The period encompassing Youthquake crosses so many landmark moments in Australian radio history. The end of radio playing the shellac 78, the beginning of the modern vinyl record era, and the electric guitar sounds that came with it. The birth of the Top 40 in 1958. The end of the radio serial by the mid-1960s. The legalisation of talkback or ‘conversation’ radio in 1967. The cult of the personality DJ as we looked to American radio for our influences, followed by their suppression in the early 1970s when music programming became more targeted and was on high rotation, and the presenter on the mic introducing the song became less crucial.
The denim-logo 'Rocktober' era of the 1970s saw the major commercial AM rock music radio stations across the country enjoy enormous popularity, only to be swiftly overtaken by the superior sound quality of FM radio in the 1980s. To say nothing of the new sounds and voices emanating from the emerging community and public broadcasters that we will cover in Chapter 4. There was a lot that happened and, interestingly, where women’s voices were often heard in the radio serials and quiz shows of the Golden Days period, they were much less obviously heard during this later period. I don’t think it’s an exaggeration to say that the commercial radio sound of the Youthquake era became increasingly masculine, reflecting the prevalent trends of the popular music industry of the time.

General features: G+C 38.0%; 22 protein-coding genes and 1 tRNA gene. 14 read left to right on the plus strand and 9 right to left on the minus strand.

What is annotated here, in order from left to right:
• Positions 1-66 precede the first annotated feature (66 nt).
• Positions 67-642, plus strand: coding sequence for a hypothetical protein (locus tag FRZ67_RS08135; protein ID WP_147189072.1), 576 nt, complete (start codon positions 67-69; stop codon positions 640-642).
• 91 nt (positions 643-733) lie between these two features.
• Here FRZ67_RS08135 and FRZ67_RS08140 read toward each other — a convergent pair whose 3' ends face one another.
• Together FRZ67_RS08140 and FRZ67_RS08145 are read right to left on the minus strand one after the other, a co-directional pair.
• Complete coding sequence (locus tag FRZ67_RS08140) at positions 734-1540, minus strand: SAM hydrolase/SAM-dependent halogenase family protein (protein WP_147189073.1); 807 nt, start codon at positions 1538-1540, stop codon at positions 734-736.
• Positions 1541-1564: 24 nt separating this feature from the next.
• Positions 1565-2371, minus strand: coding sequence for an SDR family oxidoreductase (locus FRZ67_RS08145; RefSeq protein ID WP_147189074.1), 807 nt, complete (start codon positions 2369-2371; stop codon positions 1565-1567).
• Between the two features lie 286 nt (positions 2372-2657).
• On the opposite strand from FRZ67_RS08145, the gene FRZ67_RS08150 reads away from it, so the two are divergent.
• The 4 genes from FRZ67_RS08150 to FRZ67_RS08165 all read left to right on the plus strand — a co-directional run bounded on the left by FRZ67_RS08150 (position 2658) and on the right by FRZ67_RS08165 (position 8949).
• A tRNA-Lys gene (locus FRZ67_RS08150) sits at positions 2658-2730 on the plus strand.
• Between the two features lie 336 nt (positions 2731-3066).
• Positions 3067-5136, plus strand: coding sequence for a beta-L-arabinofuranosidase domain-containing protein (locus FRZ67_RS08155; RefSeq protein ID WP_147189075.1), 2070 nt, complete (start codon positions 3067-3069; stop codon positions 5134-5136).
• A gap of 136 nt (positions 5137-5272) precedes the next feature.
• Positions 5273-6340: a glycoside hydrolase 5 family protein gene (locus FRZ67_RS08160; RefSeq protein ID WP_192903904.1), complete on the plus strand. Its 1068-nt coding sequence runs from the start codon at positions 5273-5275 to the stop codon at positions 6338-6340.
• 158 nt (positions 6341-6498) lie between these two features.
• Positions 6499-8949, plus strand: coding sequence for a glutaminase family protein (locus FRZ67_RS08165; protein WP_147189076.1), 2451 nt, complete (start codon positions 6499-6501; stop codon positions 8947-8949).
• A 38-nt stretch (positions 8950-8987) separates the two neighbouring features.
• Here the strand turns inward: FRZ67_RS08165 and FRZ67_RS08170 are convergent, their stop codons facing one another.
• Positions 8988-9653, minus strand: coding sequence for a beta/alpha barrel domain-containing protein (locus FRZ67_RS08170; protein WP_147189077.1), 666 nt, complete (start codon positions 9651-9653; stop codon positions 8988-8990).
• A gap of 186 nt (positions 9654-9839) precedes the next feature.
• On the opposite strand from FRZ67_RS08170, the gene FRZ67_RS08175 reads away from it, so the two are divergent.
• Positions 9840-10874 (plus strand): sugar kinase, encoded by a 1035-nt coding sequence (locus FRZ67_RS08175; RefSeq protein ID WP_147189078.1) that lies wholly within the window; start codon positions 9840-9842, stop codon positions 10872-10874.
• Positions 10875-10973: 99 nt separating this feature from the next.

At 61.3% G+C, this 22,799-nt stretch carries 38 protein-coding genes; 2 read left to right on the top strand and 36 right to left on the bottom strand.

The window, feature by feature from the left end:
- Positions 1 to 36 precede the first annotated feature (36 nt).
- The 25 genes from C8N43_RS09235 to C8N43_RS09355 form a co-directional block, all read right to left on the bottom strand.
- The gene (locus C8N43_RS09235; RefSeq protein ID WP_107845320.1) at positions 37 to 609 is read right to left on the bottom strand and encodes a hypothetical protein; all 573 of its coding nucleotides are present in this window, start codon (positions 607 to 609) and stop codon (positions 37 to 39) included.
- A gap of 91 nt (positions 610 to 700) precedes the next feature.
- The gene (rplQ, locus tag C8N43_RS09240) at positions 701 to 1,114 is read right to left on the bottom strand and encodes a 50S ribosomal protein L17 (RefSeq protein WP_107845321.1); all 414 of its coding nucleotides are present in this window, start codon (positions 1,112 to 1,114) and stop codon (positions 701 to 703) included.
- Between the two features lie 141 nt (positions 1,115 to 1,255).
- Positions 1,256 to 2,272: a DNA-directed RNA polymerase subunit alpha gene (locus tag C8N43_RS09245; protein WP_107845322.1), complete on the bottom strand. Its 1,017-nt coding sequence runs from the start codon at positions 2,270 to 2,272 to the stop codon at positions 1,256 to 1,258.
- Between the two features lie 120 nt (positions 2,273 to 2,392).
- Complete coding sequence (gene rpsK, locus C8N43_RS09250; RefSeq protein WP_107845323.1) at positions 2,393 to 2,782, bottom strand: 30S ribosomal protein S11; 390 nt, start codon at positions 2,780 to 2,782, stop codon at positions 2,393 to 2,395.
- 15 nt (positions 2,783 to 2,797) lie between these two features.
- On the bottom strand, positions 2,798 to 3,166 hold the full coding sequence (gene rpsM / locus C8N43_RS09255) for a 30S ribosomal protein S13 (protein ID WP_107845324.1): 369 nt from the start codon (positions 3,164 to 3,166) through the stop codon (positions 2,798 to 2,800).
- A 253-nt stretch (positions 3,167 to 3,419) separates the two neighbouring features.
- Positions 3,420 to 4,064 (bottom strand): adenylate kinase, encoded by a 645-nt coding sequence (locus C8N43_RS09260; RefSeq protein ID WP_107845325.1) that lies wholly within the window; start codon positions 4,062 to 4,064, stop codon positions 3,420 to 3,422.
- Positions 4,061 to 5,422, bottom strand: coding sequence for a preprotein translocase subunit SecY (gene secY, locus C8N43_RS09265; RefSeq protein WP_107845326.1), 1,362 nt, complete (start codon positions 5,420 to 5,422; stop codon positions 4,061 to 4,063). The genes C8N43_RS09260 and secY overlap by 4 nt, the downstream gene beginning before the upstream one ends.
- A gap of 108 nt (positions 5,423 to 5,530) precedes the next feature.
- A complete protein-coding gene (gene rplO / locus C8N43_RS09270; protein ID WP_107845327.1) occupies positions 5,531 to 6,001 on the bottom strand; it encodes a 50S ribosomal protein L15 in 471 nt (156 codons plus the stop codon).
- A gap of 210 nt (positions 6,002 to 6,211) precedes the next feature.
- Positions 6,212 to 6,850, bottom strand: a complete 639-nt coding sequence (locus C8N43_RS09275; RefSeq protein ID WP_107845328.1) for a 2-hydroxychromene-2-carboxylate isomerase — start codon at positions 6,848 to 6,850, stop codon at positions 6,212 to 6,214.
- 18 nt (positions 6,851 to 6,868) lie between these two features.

What’s the strangest thing you’ve done – or greatest length you’ve gone to – to research, acquire, resurface or restore a collection item?